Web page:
Friend Jamie down in Raleigh tweeted a link to a newly surfaced Ryan Adams concert, an early 1996 show. The tape has better than average sound, and you can hear a rough draft of Whiskeytown’s Bar Lights. On the Pneumonia album, the song was the ramshackle closer (before lots of silence and a sweet-and-slower hidden track). There weren’t many lyrics. The bar lights shined on the bottles. The narrator put moves on an undescribed woman. The narrator admitted likely failure. The end.
But what I never noticed in the song until I heard the bootleg cut was how much was wrapped up in the lines at the end. I’d gotten the five dollars for another drink, but the futility I’d missed. It was some bizarre opposite of a short poem I’d read earlier in the week, where what you imagine as horrible wind destroys a house but lets you see moonlight.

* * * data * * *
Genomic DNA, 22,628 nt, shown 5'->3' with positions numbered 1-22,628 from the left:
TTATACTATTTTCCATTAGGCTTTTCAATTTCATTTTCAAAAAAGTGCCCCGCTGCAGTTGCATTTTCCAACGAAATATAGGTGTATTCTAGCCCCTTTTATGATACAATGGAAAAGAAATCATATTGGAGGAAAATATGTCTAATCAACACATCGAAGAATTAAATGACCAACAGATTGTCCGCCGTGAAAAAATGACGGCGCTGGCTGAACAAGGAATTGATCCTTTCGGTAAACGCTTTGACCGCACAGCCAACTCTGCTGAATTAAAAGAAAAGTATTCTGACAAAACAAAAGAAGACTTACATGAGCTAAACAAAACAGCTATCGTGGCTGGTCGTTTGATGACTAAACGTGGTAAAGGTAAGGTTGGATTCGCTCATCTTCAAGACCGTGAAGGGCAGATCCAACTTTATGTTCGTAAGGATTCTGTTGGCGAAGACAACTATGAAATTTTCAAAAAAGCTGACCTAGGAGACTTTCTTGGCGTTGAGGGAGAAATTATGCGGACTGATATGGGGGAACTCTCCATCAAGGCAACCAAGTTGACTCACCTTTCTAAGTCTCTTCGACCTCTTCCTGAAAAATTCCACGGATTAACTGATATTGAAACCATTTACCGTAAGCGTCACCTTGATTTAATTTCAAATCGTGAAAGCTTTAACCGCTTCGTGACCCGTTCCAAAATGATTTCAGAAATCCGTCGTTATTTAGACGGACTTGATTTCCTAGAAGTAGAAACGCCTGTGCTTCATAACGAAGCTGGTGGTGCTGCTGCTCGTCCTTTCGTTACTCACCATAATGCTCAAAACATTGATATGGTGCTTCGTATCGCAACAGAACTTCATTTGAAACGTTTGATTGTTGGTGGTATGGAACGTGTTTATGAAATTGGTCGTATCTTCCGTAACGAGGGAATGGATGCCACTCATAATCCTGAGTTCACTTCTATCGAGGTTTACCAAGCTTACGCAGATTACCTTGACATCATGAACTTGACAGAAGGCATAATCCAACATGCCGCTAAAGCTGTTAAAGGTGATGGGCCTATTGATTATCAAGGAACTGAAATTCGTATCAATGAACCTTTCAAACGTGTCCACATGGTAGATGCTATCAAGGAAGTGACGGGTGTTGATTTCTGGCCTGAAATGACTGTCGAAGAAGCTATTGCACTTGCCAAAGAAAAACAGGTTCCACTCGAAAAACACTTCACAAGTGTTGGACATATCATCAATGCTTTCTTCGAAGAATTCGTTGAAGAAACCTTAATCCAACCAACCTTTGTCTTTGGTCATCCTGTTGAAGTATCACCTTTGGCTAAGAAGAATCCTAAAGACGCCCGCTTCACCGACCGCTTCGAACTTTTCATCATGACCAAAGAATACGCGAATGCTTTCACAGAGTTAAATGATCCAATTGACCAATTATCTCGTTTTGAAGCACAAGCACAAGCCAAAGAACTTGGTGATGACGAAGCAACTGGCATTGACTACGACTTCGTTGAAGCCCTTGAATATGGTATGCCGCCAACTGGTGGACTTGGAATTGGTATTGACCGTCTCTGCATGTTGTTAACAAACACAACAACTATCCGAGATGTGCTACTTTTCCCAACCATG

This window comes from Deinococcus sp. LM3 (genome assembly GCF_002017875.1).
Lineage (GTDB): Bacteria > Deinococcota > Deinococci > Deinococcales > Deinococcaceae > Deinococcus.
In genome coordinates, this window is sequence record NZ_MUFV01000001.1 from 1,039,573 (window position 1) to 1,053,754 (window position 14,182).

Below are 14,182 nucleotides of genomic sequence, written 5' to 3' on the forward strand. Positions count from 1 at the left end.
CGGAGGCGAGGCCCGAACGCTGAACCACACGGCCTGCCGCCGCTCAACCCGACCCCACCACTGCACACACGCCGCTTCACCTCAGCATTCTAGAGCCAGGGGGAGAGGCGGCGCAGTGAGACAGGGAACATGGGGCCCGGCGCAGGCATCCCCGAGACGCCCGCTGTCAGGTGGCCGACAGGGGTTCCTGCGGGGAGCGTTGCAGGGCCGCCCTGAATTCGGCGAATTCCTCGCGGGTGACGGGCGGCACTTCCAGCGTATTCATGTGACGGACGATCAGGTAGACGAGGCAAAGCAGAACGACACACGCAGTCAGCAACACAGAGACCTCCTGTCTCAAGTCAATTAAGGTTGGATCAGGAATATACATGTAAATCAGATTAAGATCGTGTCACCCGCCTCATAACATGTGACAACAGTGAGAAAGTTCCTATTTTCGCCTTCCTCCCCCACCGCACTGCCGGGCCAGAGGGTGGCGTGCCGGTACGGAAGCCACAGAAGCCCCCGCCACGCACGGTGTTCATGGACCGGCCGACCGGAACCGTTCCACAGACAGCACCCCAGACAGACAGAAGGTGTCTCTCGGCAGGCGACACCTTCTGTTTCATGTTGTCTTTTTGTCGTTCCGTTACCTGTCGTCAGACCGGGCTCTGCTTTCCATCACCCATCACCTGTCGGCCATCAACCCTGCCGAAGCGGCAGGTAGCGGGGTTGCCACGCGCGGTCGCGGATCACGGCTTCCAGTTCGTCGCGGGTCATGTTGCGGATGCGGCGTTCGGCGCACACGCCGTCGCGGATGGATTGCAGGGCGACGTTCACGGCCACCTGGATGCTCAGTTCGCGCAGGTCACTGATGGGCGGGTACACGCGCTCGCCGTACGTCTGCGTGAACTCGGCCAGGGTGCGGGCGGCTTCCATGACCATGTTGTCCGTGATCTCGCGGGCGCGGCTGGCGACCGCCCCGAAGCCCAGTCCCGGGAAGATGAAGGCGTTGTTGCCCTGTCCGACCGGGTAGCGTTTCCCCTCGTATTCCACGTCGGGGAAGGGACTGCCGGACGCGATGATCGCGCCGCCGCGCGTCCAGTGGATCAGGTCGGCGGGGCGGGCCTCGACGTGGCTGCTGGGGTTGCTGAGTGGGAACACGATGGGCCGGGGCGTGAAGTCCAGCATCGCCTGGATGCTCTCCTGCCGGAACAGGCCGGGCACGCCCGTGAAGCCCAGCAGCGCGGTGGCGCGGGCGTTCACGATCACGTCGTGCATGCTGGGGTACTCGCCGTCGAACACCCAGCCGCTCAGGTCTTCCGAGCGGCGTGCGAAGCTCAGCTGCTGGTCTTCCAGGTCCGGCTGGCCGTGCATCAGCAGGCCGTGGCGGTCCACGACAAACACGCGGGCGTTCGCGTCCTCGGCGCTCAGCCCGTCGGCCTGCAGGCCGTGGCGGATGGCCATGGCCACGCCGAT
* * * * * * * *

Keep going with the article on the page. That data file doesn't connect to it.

Some days, we snatch defeat from the jaws of victory. Other weeks — to repeat, weeks not days — it’s the more positive opposite. But aside from all overused jaw phrases, I think of music, sometimes, as a roof.